The air was dank and musty and filled with nauseating odors. I could hear faint rustlings and imagined I could see ghostly figures in the shadows outside the faint circle of illumination made by my torch. I had to exercise all my willpower to keep from throwing down the torch and fleeing in terror from the cave. In fact, if the expression had been coined at the time I should have described my emotions at the
time as a bad case of the jitters.
However, clenching my teeth and no doubt as pale as a tanned and freckled youngster could get, who lived outdoors most of the year, and with my hair seeming to be rising on end, I kept on.
I was in a huge cave which proved to be an ancient Indian burial vault. Ranged around the sides of the cave were the petrified bodies of Indian chieftains, some of them hundreds of years old, perhaps, buried in all the panoply of war, feathered headdresses, bows and arrows and quivers, beaded moccasins and buckskin tunics, embroidered with brightly dyed porcupine quills and elk teeth: AND AMONGST THEM WERE THE MOST RECENT ADDITIONS--AN OFFICER OF THE UNITED STATES ARMY AND A BEAUTIFUL INDIAN MAIDEN, THEIR BODIES PETRIFIED LIKE THE OTHERS! Near the officer was his empty canteen. As I picked it up fearfully and tremblingly, I heard something rattle inside. It was a brief letter he had somehow managed to write.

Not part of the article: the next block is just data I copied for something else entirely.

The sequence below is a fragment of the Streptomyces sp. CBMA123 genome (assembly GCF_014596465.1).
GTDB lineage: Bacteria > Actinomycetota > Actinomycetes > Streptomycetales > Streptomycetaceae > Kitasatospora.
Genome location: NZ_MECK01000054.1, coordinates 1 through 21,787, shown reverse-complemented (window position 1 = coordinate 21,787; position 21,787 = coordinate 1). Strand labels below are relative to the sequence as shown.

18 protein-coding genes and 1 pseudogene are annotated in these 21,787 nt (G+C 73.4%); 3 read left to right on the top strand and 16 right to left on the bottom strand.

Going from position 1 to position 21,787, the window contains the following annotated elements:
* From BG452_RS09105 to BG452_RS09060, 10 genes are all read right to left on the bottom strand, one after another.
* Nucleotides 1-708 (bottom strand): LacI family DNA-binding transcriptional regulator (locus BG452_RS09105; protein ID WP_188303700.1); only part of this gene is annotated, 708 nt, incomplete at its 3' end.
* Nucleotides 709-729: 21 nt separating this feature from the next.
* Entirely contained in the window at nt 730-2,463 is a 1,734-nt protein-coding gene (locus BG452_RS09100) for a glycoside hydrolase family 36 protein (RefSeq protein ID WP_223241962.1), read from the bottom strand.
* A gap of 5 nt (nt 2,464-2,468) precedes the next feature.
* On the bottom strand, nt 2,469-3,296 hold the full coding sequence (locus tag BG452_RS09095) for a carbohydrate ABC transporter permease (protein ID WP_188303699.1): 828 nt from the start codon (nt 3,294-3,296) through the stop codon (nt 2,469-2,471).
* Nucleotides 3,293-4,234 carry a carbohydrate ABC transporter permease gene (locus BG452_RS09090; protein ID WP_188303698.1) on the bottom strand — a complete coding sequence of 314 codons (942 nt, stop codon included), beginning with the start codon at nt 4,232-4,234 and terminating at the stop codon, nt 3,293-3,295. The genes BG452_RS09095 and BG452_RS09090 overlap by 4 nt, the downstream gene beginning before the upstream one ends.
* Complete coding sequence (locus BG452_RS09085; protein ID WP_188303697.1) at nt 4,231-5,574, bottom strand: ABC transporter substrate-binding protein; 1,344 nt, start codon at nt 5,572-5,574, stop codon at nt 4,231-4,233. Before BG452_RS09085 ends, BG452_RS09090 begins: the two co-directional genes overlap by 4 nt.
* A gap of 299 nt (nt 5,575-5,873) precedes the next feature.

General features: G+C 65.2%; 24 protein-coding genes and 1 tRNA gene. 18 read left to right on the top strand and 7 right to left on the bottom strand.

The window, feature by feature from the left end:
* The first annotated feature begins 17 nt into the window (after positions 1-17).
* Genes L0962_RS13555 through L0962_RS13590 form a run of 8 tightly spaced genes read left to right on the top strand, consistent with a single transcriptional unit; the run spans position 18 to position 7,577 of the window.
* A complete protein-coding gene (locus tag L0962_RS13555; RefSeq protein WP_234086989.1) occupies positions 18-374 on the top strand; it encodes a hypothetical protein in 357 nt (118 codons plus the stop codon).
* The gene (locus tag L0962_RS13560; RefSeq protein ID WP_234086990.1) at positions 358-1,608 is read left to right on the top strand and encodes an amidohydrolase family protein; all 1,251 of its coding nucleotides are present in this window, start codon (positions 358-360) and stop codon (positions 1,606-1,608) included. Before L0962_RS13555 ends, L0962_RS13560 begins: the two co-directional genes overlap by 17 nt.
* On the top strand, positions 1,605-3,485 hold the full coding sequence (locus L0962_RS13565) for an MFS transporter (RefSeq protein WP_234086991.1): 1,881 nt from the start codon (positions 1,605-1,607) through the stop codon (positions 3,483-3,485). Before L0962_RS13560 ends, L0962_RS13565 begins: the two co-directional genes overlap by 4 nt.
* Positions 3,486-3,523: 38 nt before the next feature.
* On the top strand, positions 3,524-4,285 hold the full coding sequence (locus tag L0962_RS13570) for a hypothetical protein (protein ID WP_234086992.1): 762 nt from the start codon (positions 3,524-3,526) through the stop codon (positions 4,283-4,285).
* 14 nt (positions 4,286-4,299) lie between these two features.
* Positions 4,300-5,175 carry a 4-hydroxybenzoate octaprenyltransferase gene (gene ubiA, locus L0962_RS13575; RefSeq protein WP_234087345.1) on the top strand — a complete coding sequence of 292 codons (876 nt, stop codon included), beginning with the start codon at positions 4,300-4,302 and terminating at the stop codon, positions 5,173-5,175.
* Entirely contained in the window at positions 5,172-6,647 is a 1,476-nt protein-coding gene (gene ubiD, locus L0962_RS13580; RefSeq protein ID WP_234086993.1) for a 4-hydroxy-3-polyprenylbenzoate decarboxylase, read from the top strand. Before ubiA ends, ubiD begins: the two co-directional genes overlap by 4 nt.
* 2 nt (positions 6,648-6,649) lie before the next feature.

He had been captured by the Piutes. The Indian girl had aided him to escape. Both had been recaptured and imprisoned in the burial vault. I said that I had taken the letter with me, later mailing it to the address given but had never received a reply.